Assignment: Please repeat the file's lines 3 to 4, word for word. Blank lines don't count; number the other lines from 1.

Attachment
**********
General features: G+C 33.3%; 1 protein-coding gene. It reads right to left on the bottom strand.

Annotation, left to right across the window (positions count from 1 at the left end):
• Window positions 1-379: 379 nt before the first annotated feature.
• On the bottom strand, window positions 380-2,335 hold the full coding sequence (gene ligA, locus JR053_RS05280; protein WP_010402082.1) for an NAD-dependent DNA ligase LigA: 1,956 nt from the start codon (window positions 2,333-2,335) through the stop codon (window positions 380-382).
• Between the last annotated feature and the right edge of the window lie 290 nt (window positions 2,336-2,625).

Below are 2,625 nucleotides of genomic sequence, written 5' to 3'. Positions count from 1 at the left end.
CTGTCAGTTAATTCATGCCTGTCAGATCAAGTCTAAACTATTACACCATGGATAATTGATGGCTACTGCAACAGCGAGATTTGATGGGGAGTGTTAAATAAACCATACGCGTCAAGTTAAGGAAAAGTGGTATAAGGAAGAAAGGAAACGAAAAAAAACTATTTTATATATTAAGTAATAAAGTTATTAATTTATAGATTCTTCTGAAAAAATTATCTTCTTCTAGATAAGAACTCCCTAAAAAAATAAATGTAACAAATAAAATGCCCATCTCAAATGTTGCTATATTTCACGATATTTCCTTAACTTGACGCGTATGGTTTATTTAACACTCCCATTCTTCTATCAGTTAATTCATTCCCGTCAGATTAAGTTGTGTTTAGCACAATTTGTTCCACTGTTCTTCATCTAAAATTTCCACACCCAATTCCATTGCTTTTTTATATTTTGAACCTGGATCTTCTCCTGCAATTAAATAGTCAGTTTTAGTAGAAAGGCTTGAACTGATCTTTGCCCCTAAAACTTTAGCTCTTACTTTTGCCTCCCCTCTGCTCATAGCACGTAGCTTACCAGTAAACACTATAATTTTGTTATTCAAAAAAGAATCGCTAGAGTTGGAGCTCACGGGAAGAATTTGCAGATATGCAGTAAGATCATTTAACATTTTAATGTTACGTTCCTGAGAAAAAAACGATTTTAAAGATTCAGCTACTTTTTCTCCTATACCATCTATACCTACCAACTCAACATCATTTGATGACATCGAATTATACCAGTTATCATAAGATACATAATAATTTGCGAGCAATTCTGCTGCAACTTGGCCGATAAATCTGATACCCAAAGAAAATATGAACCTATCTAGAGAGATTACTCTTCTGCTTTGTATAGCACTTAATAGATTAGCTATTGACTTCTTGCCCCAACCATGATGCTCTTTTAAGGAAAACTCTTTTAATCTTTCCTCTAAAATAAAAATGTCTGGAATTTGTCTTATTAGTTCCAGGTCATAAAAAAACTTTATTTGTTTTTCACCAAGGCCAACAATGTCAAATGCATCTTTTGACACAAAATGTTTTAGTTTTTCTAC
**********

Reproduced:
• Window positions 1-379: 379 nt before the first annotated feature.
• On the bottom strand, window positions 380-2,335 hold the full coding sequence (gene ligA, locus JR053_RS05280; protein WP_010402082.1) for an NAD-dependent DNA ligase LigA: 1,956 nt from the start codon (window positions 2,333-2,335) through the stop codon (window positions 380-382).